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Discussion on: You should probably learn TypeScript

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fjones profile image
FJones • Edited on

I dislike TypeScript because it is highly opinionated, has illegible syntax that puts Regex, Lisp, and Haskell to shame, and because that very frustration with compiler errors leaves my junior devs with a wave of any type declarations just to get it running. Operationally, I find it to be a waste of time in development and code review. It also provides a false sense of security - the belief that a type system solves all of your programming woes. Maybe I'm too used to weakly-typed languages, but I often very much appreciate the flexibility of it, and I find it a lot easier to infer types than to write TS type definitions all day.

As an individual developer, I can appreciate the benefits TypeScript can provide, when done right and when consistently enforced. Contrary to what many people list as their motivator, I think TS is much better suited for small, self-contained projects than for large, growing codebases with a lot of developers of varying skill levels. But as a tech lead, I would rather see improvements to innate programming skill through code review, than through an opinionated tool that frustrates the developer to the point they ask me for help - and ultimately don't really understand it.

Edit: Just to add, yes, obviously I do think at a certain stage everyone vaguely involved with JavaScript should take a dive into TypeScript, just as a means of getting familiar with it and being able to understand it conceptually as well as reading foreign code. But as noted in the OP and my personal conviction: Don't try to push it as the be-all-end-all that must now be used everywhere, even if you like it. Maintainability and team management requires a lot more than a fancy tech stack.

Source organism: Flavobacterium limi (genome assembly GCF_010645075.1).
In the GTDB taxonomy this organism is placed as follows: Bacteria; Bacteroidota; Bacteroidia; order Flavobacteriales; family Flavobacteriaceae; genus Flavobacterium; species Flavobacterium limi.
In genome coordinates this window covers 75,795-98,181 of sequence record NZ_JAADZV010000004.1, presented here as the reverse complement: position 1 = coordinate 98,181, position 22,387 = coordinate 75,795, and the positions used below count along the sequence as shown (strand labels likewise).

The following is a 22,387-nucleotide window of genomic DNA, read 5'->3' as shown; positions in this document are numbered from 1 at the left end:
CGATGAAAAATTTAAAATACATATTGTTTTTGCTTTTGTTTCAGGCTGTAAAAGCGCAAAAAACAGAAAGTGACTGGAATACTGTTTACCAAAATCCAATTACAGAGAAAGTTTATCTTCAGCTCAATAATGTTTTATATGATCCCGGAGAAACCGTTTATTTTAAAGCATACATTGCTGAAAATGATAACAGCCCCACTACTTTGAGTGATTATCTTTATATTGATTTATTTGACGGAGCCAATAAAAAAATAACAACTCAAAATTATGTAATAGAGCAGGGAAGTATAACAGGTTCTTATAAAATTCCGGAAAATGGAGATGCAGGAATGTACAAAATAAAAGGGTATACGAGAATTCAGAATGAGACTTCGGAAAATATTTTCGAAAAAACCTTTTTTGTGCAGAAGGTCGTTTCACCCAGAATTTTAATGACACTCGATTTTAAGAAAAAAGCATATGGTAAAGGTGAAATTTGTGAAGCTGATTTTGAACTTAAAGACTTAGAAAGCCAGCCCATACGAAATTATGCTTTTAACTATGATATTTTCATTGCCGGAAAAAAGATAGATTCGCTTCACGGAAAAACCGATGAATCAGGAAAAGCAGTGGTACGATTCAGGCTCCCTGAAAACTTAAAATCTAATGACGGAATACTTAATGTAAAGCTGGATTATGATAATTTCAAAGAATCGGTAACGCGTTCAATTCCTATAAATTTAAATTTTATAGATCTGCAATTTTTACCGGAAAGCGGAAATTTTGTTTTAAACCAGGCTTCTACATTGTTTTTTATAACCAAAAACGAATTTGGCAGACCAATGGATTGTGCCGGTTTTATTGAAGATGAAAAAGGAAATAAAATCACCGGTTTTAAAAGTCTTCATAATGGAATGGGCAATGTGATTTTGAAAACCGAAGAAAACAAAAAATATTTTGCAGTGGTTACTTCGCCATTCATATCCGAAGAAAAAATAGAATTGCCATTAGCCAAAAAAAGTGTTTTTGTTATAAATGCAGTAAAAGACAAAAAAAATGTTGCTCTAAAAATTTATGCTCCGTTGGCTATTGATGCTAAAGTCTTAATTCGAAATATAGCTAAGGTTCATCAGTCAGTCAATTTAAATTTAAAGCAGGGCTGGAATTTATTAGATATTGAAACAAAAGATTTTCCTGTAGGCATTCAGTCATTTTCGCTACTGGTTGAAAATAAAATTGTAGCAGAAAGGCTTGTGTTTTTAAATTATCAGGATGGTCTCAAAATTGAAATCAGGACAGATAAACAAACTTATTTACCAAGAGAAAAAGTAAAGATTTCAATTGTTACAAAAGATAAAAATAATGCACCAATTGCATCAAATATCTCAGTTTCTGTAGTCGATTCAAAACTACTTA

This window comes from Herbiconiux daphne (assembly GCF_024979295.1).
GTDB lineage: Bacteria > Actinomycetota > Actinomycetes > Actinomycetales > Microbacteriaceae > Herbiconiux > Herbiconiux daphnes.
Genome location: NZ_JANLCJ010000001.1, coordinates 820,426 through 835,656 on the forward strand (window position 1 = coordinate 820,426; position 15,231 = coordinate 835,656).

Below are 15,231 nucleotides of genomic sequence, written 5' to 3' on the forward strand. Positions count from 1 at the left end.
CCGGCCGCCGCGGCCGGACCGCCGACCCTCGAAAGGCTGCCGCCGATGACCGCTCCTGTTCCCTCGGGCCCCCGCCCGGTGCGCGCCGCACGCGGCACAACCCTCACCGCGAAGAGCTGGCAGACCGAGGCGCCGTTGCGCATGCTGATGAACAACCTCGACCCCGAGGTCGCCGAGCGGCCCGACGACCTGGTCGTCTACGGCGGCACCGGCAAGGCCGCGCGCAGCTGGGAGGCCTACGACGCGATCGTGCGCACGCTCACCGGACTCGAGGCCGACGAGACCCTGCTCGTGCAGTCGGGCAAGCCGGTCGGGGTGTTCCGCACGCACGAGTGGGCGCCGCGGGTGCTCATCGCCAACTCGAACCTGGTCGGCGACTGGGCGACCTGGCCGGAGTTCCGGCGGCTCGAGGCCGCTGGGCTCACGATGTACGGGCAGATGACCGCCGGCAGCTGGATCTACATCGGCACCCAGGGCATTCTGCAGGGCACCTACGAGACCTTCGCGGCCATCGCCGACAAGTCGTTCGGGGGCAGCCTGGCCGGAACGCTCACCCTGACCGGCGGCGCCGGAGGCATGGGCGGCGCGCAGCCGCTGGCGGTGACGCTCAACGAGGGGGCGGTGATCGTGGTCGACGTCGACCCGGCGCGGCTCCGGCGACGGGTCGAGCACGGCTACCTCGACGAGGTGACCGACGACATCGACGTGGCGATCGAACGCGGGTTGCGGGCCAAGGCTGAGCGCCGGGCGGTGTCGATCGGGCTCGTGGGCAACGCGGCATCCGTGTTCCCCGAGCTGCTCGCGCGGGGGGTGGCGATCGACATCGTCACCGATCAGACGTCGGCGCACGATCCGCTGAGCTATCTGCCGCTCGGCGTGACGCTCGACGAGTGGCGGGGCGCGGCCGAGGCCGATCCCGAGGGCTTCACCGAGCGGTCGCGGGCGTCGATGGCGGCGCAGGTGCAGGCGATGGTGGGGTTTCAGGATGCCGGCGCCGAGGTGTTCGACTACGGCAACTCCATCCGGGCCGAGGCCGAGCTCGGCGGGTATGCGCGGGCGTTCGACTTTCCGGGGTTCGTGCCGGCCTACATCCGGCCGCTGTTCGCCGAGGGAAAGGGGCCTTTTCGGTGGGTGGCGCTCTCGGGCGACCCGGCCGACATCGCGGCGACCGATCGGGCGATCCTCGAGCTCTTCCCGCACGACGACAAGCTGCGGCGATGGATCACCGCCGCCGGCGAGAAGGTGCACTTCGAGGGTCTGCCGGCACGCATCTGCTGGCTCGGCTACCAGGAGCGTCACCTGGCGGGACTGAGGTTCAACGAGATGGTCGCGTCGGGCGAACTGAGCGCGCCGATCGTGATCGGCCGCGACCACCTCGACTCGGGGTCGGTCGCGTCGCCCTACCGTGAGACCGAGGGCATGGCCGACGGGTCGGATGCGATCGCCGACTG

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easonsoong profile image
EasonSoong

I don't like TypeScript as first because I can not see the value of writing those TS type definitions. And writing and checking those weird TS types and grammer also takes time that should be used for testing my code. But I found it valuable one day when I have to refactor part of my code, it may return some obj that play a role everywhere in my project. After update my code, typescript found some code that has a wrong TS types match, and I can fix that in a few minutes with more confident that I have fixed all the problem. It is worth trying Typescript.

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natescode profile image
Nate

Most JavaScript only bootcampers on here won’t like TS at first because it is hard. They lack the experience and knowledge of why static typing is valuable.

JavaScript was designed for non-programmers after all.

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natescode profile image
Nate

So your junior devs are frustrated that TS is telling them they’re writing bad code? I’m afraid to ask how they handle code reviews then.

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bennycode profile image
Benny Neugebauer

Why do you think that TypeScript is opinionated? The development of TypeScript happens in the open source space, so every developer can give his or her input to the design of the language. That actually makes it very transparent and less opinionated.

I don't think that TypeScript provides a false sense of security. Ofcourse, TypeScript cannot help you when you use the compiled code with plain JavaScript because then you are allowed to pass incorrect types to a function. But that's the problem of JavaScript, not TypeScript.

If your junior developers use the any type where it is not needed, it means that they don't have a good overview about your application. This is a good time for you to talk with them about how your application is going to be used and how it should behave.

TypeScript also offers type inference, so there is no need to "write TS type definitions all day". You can read more about it here: typescriptlang.org/docs/handbook/t...

I don't think that TypeScript should be a replacement for code reviews. You need both and TypeScript will actually make your reviews much easier because the compiler will flag already issues to your team mates before they flag them to you.

Again, TypeScript is not just a "fancy" stack. CoffeeScript was a fancy stack but TypeScript provides real value with a real compiler. One of the best things about TypeScript is that you can use it with plain JavaScript code, so you can easily start with it and integrate it slowly in your application. That's perfect for beginners or a migration of an existing code base. You can write the JS code, that you are familiar with, in a file with a ".ts" extension and if you feel experienced enough, you can start using advanced programming techniques und type guards where needed.